Miller wasn't abandoning her students. Rather, she was standing up for her professional principles. The local school board had ordered her and seven colleagues to read to their biology classes a statement that attacks the theory of evolution and promotes intelligent design--the idea that the complexity of life requires action by an intelligent agent--as an alternative explanation for the origin of life. The statement also bars scientific discussion in the classroom of the origin of life, consigning that topic "to individual students and their families."
The board's statement (www.dover.k12.pa.us/doversd/site/default.asp) officially puts intelligent design into a U.S. public school curriculum for the first time. And that step has united the science faculty at Dover High School. "Intelligent design is not science. It is not biology. It is not an accepted scientific theory," the teachers wrote in a 6 January letter to Dover School Superintendent Richard Nilsen, requesting that they be excused from delivering the missive. Reading the four-paragraph statement, they argued, would force them to "knowingly and intentionally misrepresent subject matter or curriculum."
Nilsen acquiesced. So last week he and Assistant Superintendent Michael Baksa visited all nine ninth-grade biology classes to read the statement--without taking any questions afterward. Their arrival was the signal for Miller and a few of her students to leave.
Opposition to the teaching of evolution has roiled U.S. public schools for more than a century. But after the Supreme Court ruled in 1987 that teaching creationism constitutes an illegal dose of religion in the classroom, opponents began looking for a scientific anchor for their beliefs. Dover represents the latest wrinkle: The attempt to denigrate Darwin's insight--and the overwhelming evidence for it--posits it as simply one in an array of equally valid hypotheses about how life evolved on the planet. Last week a Georgia school district appealed a federal judge's ruling banning textbook stickers labeling evolution as "a theory rather than a fact." The judge said the stickers reflected the school board's affinity for "religiously motivated individuals" (Science, 21 January, p. 334). And on 14 December, a group of Dover-area parents asked a U.S. District Court to declare the school board's statement unconstitutional. A trial is scheduled for September.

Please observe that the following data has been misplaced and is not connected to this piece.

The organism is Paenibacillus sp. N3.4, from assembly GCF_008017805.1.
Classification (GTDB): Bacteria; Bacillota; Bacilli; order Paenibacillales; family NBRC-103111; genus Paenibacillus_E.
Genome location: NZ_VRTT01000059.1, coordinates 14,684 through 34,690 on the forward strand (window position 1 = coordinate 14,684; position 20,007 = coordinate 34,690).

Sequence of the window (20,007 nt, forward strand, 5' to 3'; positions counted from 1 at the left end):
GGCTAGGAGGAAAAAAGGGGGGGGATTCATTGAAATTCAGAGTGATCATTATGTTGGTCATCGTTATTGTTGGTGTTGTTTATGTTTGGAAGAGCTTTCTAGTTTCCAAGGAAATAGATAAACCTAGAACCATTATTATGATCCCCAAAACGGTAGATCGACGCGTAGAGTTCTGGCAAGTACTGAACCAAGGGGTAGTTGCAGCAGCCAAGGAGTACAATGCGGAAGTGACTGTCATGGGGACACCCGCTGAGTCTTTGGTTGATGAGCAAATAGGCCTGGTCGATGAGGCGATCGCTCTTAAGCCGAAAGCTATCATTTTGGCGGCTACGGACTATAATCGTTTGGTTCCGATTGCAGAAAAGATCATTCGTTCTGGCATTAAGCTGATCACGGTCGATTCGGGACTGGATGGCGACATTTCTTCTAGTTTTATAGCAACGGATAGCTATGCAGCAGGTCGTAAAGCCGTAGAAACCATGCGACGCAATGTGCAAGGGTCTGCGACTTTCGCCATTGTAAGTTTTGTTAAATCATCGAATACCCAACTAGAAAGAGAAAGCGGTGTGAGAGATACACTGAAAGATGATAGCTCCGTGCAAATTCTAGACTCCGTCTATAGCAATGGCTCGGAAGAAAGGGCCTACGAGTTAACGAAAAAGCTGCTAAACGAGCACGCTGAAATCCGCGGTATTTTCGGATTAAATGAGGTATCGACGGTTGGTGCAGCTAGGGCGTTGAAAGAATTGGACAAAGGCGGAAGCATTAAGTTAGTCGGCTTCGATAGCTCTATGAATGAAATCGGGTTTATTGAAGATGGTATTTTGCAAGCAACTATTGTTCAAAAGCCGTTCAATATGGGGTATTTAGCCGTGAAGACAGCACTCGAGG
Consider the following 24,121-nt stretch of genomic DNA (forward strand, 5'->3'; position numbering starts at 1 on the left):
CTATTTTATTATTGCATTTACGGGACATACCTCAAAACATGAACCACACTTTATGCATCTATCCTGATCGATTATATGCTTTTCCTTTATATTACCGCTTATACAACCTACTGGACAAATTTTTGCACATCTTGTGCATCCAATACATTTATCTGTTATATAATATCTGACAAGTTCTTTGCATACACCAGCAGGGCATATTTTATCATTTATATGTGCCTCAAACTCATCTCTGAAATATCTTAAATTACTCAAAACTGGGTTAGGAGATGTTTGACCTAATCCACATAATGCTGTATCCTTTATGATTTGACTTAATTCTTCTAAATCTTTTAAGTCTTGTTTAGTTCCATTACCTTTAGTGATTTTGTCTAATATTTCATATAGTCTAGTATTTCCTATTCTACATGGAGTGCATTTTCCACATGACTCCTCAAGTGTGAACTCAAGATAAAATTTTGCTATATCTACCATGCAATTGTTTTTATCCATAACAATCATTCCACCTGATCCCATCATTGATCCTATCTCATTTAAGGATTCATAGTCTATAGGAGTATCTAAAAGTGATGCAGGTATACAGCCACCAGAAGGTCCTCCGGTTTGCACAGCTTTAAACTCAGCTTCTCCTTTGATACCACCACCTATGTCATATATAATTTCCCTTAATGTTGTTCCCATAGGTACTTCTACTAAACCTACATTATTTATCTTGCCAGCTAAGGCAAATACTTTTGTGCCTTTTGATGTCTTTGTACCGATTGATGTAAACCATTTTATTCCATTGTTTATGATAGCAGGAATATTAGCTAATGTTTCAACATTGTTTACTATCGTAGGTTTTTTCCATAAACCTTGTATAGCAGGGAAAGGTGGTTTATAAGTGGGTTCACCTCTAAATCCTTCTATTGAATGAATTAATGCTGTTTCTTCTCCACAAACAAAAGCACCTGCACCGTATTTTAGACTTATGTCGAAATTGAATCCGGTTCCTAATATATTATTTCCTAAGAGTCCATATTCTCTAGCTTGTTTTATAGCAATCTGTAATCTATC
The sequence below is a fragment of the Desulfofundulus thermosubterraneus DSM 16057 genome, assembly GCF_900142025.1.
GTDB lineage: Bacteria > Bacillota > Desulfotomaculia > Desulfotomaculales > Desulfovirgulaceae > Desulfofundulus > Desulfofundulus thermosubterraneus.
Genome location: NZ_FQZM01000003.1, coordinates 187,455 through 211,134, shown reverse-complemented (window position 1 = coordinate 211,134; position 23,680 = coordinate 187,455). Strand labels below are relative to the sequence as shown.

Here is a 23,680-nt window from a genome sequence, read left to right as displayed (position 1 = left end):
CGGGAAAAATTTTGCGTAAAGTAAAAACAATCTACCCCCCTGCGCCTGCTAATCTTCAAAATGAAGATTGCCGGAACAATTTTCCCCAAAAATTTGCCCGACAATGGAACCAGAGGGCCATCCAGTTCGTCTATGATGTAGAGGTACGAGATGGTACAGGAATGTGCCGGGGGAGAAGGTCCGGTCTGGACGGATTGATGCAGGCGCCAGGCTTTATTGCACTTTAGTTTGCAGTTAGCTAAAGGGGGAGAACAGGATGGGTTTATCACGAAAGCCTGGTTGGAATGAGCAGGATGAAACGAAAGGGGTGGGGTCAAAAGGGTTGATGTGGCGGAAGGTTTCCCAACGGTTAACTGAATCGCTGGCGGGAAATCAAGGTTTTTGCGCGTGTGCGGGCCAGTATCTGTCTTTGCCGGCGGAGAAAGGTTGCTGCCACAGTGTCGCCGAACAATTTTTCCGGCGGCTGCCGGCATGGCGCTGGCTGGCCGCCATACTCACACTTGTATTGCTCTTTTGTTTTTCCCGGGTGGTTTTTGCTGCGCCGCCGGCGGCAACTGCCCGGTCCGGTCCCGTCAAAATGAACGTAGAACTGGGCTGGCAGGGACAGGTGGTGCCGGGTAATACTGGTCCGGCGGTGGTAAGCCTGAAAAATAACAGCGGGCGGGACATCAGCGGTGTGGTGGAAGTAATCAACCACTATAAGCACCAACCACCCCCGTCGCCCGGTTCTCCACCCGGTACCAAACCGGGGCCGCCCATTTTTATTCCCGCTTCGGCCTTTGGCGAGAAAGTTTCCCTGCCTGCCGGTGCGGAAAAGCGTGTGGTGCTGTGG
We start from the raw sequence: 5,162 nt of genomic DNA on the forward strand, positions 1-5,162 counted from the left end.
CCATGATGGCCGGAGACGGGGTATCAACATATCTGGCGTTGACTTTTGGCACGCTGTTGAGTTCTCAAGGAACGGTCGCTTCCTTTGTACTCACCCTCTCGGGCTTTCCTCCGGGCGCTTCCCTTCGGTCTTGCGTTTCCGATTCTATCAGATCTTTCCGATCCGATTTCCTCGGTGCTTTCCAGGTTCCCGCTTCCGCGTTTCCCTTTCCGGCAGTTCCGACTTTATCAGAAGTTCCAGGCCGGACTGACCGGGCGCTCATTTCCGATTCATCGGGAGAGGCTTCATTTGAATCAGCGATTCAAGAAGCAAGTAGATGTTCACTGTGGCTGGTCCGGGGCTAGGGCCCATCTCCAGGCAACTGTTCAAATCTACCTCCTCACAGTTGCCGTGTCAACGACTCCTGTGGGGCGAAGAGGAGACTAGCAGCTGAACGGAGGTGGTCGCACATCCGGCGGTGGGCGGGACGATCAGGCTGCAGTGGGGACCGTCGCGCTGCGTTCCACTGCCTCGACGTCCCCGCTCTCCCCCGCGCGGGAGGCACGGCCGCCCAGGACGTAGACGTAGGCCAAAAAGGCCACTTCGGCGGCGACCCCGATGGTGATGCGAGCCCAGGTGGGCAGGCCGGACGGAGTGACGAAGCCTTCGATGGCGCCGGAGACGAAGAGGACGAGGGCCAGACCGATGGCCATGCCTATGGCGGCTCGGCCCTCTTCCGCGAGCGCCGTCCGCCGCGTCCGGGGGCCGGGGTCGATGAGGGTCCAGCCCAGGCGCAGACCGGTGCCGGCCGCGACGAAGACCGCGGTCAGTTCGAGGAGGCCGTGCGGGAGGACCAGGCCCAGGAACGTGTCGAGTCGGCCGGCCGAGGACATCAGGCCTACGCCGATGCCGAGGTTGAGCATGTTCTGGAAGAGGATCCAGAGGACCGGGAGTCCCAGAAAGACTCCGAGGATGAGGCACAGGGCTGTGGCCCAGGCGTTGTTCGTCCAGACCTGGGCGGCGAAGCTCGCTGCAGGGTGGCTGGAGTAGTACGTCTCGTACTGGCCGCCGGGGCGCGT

By design. Ninth graders at Dover High School heard Superintendent Richard Nilsen (right) read a statement on intelligent design in their biology classes.
In the meantime, the issue hangs over the staff at Dover High like a cloud. "It's gotten to the point where I don't even want to go shopping because I might be accosted," says Bertha Spahr, a chemistry teacher who came to the school in 1965 and who chairs the science department. Miller and Robert Eshbach, a third-year environmental sciences teacher, have become media minicelebrities, appearing on ABC's World News Tonight and the BBC as well as in the pages of The New York Times. "We could do three or four [interviews] a day, if we wanted," says Miller.
The Dover controversy began more than a year ago, when the district's current high school biology textbook came up for a routine, 7-year review by the school board. School board members quizzed the teachers and later publicly expressed their displeasure with the way the textbook handled evolution. Although the board eventually adopted the latest edition, it also accepted an anonymous donation to the school library of 50-plus copies of the 1987 book Of Pandas and People, which makes the case for intelligent design. On 19 November the board approved the statement that triggered the suit and led to Miller's walkout.
Ironically, evolution occupies only a tiny part of ninth-grade biology at Dover High. Miller and the other two introductory biology teachers will spend at most three 90-minute classes on the topic--the last unit of the year before final exams--even though state curriculum guides say the unit should run for 19 days. "I'll teach competition," says Miller. "We'll talk about how more things are produced than survive. I'll teach the evidence for Darwin's theory [on the origin of species] and talk about his trip to the Galápagos. I'll cover natural and artificial selection. And we'll do reproductive evolution." But that's it. "We don't mention evolution anywhere else in the course." Miller says she prefers to concentrate on the present, "and how things that are here are still evolving."
Contrary to the claims of intelligent-design advocates, the board's directive will narrow rather than broaden the scope of the course. "In the past, we could talk about the origins of life," says Miller. "At least I could ask them what they might have heard [as criticism of Darwin], and we could discuss it. But now the school board has ruled that out."
As they begin the new semester, Dover teachers are hoping for at least a respite from the hoopla. The May primary features seven (of nine) school board seats, but they won't be filled until the general election in November. That means the controversy is likely to reignite in early June, when the next batch of students begins their brief study of evolution.
By Jeffrey Ghassemi
To many Westerners, alternative medicine may be just a body of esoteric healing methods taught in far-off lands.